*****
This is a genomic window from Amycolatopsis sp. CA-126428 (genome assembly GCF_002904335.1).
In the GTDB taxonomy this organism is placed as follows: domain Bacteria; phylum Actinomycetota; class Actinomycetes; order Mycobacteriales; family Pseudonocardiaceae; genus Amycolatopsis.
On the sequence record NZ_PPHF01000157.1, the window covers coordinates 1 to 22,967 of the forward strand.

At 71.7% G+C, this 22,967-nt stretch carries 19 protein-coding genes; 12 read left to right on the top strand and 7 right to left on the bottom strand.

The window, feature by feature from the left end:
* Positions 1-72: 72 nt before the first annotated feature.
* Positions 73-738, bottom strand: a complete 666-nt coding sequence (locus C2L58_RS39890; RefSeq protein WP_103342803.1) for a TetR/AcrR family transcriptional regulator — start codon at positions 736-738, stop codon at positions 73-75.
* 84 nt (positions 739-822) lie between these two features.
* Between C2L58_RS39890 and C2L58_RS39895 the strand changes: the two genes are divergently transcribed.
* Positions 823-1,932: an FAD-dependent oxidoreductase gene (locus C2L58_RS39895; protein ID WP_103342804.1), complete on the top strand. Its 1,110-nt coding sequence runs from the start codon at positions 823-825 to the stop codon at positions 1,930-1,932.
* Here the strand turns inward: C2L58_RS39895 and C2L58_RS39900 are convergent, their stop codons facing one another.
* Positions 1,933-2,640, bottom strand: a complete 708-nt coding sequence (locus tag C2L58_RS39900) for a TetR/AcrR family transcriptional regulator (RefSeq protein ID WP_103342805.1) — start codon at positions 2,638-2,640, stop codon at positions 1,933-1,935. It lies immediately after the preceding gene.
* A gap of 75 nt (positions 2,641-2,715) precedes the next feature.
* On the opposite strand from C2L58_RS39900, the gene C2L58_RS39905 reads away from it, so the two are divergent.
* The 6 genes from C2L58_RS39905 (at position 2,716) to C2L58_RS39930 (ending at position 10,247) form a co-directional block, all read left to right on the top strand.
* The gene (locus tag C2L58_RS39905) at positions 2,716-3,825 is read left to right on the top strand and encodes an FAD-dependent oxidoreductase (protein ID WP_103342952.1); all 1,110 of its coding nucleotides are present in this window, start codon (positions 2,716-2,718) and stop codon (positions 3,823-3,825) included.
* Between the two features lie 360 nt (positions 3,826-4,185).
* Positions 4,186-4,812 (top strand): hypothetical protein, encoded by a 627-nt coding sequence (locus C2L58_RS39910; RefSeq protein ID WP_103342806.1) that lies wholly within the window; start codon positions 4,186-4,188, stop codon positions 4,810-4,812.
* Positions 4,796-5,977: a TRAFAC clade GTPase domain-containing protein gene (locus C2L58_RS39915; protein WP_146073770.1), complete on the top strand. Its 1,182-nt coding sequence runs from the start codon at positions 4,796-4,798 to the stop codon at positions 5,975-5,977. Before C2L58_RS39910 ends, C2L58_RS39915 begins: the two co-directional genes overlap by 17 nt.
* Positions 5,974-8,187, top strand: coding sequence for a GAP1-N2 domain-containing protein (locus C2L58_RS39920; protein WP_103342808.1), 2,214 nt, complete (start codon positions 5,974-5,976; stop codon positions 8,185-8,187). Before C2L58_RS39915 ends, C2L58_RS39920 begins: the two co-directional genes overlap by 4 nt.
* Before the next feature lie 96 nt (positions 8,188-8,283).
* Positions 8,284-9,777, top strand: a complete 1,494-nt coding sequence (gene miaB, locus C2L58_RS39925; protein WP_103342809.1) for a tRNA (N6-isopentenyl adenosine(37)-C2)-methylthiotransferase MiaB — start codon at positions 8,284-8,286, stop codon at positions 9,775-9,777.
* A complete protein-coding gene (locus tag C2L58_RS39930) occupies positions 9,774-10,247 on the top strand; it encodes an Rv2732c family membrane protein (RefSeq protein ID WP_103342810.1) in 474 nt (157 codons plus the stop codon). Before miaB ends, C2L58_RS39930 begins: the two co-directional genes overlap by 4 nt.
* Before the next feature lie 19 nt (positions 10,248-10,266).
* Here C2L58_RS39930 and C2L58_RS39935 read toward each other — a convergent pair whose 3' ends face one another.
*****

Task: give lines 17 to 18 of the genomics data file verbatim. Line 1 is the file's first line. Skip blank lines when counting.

* Between the two features lie 360 nt (positions 3,826-4,185).
* Positions 4,186-4,812 (top strand): hypothetical protein, encoded by a 627-nt coding sequence (locus C2L58_RS39910; RefSeq protein ID WP_103342806.1) that lies wholly within the window; start codon positions 4,186-4,188, stop codon positions 4,810-4,812.